The Macroscopic transport equations of phonons in solids




Fryer, Michael

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There has been an increasing focus on using nanoscale devices for various applications ranging from computer components to biomechanical sensors. In order to effectively design devices of this size, it is important to understand the properties of materials at this length scale and their relevant transport equations. At everyday length scales, heat transport is governed by Fourier’s law, but at the nanoscale, it becomes increasingly inaccurate. Phonon kinetic theory can be used to develop more accurate governing equations. We present the moment method, which takes integral moments of the phonon Boltzmann kinetic equation to develop a set of equations based on macroscopic properties such as energy and heat flux. The advantage of using this method is that transport properties in nanodevices can be approximated analytically and efficiently. A number of simplifying assumptions are used in order to linearize the equations. Boundary conditions for the moment method are derived based on a microscopic model of phonons interacting with a surface by scattering, reflection or thermalization. Several simple, one dimensional problems are solved using the moment method equation. The results show the effects of phonon surface interactions and how they affect overal properties of a nanoscale device. Some of these effects were observed in a recent experiment and are replicated by other modeling techniques. Although the moment method has described some effects of nanoscale heat transfer, the model is limited by some of its simplifying assumptions. Several of these simplifying assumptions could be removed for greater accuracy, but it would introduce non-linearity into the moment method.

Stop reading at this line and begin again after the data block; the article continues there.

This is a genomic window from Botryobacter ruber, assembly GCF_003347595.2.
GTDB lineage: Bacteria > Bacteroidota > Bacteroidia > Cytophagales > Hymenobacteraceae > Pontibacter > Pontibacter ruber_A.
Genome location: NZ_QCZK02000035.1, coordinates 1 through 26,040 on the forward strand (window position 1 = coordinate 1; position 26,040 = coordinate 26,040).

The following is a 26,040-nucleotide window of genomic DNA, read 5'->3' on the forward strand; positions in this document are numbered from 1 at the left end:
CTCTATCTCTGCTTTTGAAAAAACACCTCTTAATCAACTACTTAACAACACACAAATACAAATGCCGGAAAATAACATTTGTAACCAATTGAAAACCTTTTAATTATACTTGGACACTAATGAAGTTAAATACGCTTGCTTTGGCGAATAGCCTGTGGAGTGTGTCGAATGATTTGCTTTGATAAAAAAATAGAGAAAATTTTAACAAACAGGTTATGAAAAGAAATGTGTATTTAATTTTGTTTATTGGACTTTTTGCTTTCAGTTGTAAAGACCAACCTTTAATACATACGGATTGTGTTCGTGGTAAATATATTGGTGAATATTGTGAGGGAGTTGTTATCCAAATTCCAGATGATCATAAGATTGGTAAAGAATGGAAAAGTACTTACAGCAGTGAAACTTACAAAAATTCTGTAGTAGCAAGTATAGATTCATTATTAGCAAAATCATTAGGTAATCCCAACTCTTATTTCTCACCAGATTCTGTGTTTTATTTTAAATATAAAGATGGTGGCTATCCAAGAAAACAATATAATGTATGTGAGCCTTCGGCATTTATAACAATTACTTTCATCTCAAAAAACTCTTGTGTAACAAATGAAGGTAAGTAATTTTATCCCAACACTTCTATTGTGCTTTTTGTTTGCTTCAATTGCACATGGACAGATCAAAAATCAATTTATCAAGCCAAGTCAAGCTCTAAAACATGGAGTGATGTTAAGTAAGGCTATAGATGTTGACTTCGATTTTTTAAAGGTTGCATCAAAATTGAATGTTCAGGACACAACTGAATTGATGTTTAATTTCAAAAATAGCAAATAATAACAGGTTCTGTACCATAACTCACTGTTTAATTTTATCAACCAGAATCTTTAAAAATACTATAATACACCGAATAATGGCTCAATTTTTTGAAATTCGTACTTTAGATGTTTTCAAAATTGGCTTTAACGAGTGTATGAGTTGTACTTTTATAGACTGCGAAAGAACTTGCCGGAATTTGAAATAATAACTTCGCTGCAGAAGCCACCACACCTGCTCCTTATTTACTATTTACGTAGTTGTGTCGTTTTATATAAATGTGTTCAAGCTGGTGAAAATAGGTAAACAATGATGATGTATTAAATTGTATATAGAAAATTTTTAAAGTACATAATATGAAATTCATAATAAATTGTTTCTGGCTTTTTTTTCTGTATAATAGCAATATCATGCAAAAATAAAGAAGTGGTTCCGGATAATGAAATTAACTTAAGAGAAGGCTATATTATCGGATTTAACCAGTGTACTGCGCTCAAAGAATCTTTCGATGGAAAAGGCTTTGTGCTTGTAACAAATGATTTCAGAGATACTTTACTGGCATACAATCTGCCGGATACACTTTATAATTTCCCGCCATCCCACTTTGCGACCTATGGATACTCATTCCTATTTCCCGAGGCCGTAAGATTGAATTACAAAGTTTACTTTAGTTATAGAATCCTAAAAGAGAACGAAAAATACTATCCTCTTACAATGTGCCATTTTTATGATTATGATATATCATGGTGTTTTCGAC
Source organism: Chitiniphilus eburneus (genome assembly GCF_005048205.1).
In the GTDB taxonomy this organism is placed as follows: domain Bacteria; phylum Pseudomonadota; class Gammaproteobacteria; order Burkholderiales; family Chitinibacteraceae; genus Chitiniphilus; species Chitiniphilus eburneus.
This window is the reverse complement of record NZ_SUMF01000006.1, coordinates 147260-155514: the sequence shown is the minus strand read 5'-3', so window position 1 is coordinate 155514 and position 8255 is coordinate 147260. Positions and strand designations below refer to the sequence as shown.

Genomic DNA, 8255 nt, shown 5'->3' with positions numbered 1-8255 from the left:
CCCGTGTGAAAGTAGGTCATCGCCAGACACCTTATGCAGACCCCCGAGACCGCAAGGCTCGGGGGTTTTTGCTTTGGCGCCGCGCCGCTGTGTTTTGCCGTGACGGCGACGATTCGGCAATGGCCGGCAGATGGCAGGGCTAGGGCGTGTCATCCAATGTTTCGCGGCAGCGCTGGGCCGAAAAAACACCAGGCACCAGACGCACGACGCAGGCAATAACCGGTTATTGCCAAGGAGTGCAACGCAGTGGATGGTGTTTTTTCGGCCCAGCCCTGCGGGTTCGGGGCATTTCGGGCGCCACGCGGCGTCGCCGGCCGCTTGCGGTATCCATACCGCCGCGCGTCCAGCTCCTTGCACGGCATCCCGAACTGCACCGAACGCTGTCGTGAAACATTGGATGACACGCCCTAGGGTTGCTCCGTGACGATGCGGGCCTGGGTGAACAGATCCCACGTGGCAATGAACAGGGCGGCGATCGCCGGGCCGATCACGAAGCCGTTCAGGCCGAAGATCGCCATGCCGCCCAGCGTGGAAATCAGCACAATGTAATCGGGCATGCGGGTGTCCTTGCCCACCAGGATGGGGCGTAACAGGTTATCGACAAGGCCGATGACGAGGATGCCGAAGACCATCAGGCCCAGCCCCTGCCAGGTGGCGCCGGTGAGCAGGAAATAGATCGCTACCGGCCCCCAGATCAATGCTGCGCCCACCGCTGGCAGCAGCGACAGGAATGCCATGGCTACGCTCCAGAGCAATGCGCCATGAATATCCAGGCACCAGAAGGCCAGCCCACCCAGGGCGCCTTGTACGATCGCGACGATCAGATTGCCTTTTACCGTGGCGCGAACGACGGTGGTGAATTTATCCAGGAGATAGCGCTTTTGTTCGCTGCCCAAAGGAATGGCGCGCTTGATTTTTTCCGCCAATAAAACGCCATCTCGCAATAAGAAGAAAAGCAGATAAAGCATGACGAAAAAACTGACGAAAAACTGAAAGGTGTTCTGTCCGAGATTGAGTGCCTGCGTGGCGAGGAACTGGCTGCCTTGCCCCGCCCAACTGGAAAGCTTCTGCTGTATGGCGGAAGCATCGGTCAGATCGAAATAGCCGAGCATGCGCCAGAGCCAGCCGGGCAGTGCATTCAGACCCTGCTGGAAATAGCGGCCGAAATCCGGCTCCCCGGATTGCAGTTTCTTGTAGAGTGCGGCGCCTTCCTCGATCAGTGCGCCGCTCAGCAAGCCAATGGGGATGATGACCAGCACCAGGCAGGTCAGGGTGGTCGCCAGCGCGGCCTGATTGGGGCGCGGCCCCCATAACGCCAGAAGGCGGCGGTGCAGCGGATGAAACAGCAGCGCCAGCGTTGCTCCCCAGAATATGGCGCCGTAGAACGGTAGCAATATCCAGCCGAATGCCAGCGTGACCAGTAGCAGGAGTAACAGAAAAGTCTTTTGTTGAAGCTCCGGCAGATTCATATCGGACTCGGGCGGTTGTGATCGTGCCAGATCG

Phonon, Non-Equilibrium Thermodynamics, Heat Transport, Nanotechnology, Transport Equations